At about 0200, 10 hours into the incident, we were on top of the shallow patch. We were about two nautical miles from the nearest point of land – just over an hour to ‘abandon’ at our current rate of drift. I really didn’t expect the anchor to hold so that when the ship’s head appeared to be swinging into wind at first I wouldn’t believe it. Eventually, however, it became clear that the starboard anchor had the ship. I waited until the ship yawed to its fullest extent to port and then let the second anchor go, into about 120m of water. It took ten minutes of holding like this before I convinced myself that we were safely at anchor. I later discovered that the FERC had a most un-British eruption on hearing this news! In addition to being safe from the drift, the ship’s head was into wind and the crippling roll replaced by a much more manageable pitching motion. We could start to consolidate the shoring efforts below. Whilst far from being out of trouble, we were at last winning.
So now it was a waiting game. The bailing effort was broken into watches for sustainability and we prepared to be towed. The cruise liner was standing off a mile away to assist and the Chilean Navy were winching on additional pumps. Hot food and water was offered by the cruise liner which sparked an interesting debate ashore as to whether providing food in this manner constituted Assistance or Salvage. Contractually these are very different beasts particularly when a MoD vessel is involved. The answer was the former, but it was irrelevant when during the flying brief it became obvious that the cumulative risk of flying in this state and in these conditions was too high just for some food, so I cancelled the flying. The pilot quietly thanked me afterwards for that decision. The liner then declared their own medical emergency and asked for our doctor without which “the patient might die.” Good grief…back to flying stations.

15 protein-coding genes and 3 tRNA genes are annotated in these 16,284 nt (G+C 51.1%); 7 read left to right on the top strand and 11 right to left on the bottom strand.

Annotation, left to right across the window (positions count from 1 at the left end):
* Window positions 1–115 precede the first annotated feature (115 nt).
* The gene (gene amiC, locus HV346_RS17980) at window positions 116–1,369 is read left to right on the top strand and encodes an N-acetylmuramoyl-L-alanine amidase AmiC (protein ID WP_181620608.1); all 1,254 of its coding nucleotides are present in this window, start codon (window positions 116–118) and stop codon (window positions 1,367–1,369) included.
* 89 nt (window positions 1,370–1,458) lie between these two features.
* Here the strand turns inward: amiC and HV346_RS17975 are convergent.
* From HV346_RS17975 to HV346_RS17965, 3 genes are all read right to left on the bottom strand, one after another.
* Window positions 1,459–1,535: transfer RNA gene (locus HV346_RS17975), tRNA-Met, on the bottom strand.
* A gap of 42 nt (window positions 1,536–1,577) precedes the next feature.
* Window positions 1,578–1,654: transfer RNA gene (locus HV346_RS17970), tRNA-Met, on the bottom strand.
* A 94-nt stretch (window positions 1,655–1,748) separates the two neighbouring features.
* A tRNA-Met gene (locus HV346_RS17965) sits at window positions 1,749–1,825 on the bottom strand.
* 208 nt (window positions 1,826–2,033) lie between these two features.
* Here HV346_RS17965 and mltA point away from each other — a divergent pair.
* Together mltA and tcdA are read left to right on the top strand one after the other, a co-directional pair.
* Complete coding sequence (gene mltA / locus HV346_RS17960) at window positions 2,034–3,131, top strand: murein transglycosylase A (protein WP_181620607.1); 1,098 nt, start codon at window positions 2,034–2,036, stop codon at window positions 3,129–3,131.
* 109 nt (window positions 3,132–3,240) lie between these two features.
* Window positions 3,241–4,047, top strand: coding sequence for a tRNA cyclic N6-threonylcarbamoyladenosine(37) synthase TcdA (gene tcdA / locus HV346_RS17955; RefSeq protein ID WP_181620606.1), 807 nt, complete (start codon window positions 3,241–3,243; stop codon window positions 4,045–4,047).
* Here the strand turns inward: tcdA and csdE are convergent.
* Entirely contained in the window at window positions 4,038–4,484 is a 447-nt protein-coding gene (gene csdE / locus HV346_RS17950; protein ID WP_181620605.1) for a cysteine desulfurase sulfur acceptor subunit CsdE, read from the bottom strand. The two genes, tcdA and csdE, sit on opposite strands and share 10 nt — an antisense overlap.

We had about nine hours to hold out in this state until the salvage tug was due to arrive. The long night was spent shoring up the engine room bulkhead of which was bulging alarmingly, bailing, improvising food and hoping the anchors held.
Mr Charles Haddon Cave QC, in his razor summary of what caused Nimrod CV230 to crash (tragically killing all onboard) cited a failure of “leadership, culture and priorities”. His headings are the structure of this three part blog because they are relevant to this incident, if not necessarily as failings.
Part 1 – Leadership, narrates the incident as I saw it in temporary command of the ship, or at least as I remember it now 10 years on.
Part III – Culture, will look at what caused the flood. What was it about the ship that set it apart and yet rendered it so flawed? (due to be published Jan 19)